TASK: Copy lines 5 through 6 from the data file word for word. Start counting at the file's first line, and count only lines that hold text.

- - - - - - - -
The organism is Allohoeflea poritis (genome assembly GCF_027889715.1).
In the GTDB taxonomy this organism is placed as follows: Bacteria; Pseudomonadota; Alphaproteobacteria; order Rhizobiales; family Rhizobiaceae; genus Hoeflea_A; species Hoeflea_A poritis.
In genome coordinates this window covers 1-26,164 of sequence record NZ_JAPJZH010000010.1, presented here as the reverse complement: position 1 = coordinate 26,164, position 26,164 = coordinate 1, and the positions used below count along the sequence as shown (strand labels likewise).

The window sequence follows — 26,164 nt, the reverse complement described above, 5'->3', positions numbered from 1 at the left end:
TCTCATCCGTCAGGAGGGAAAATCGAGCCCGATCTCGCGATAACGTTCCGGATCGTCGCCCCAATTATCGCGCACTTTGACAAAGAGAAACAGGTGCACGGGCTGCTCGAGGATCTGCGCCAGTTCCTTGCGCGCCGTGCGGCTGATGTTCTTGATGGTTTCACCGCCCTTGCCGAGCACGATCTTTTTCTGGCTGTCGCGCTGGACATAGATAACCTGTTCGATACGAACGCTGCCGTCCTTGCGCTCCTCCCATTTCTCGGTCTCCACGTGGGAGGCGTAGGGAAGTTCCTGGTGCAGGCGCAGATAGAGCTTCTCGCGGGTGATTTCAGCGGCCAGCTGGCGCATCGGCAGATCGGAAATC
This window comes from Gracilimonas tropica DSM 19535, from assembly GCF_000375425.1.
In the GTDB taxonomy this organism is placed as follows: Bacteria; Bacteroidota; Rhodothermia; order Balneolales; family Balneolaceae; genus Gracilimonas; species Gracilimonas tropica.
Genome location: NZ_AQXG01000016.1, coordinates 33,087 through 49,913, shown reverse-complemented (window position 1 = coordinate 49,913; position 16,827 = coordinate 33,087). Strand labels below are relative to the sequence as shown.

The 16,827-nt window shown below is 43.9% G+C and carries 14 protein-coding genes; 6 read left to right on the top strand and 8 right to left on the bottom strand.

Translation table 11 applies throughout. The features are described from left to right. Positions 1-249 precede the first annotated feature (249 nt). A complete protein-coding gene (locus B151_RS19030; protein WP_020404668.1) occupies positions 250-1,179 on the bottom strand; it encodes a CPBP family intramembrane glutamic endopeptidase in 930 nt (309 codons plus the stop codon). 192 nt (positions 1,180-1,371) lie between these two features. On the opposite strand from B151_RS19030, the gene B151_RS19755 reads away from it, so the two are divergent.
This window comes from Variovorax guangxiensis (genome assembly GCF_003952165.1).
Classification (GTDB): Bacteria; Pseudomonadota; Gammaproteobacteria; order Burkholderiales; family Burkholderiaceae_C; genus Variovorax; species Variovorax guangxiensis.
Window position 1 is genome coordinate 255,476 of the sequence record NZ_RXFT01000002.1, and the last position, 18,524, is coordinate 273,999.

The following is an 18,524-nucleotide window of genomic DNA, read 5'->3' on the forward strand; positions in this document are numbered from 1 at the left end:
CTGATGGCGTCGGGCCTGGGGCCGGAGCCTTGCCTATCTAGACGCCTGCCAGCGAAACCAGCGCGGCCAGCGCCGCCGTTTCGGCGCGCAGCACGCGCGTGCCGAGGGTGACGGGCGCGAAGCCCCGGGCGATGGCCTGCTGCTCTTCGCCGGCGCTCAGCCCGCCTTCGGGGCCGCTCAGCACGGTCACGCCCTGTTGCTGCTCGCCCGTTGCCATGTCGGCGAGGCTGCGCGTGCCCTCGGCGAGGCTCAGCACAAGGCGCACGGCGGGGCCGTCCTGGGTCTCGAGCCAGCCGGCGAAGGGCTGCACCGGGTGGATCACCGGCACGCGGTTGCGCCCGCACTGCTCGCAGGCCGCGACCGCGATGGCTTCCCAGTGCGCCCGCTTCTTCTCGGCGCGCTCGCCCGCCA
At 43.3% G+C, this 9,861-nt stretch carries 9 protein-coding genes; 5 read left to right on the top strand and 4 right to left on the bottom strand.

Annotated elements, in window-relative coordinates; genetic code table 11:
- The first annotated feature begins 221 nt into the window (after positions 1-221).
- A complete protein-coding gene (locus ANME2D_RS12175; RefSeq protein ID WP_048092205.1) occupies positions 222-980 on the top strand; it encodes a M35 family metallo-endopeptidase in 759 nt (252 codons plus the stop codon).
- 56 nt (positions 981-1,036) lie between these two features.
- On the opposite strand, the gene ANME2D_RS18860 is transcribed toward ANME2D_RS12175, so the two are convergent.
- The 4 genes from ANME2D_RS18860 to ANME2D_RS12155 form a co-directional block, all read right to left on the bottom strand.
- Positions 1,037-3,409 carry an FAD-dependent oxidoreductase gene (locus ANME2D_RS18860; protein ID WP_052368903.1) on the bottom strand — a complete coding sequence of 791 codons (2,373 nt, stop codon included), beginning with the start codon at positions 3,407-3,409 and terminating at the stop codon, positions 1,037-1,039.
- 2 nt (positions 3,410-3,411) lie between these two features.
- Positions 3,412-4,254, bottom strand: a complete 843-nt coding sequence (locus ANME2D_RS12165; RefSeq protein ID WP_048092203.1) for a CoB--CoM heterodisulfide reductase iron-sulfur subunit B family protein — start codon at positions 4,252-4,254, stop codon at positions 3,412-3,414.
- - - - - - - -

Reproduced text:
TCTCATCCGTCAGGAGGGAAAATCGAGCCCGATCTCGCGATAACGTTCCGGATCGTCGCCCCAATTATCGCGCACTTTGACAAAGAGAAACAGGTGCACGGGCTGCTCGAGGATCTGCGCCAGTTCCTTGCGCGCCGTGCGGCTGATGTTCTTGATGGTTTCACCGCCCTTGCCGAGCACGATCTTTTTCTGGCTGTCGCGCTGGACATAGATAACCTGTTCGATACGAACGCTGCCGTCCTTGCGCTCCTCCCATTTCTCGGTCTCCACGTGGGAGGCGTAGGGAAGTTCCTGGTGCAGGCGCAGATAGAGCTTCTCGCGGGTGATTTCAGCGGCCAGCTGGCGCATCGGCAGATCGGAAATC
This window comes from Gracilimonas tropica DSM 19535, from assembly GCF_000375425.1.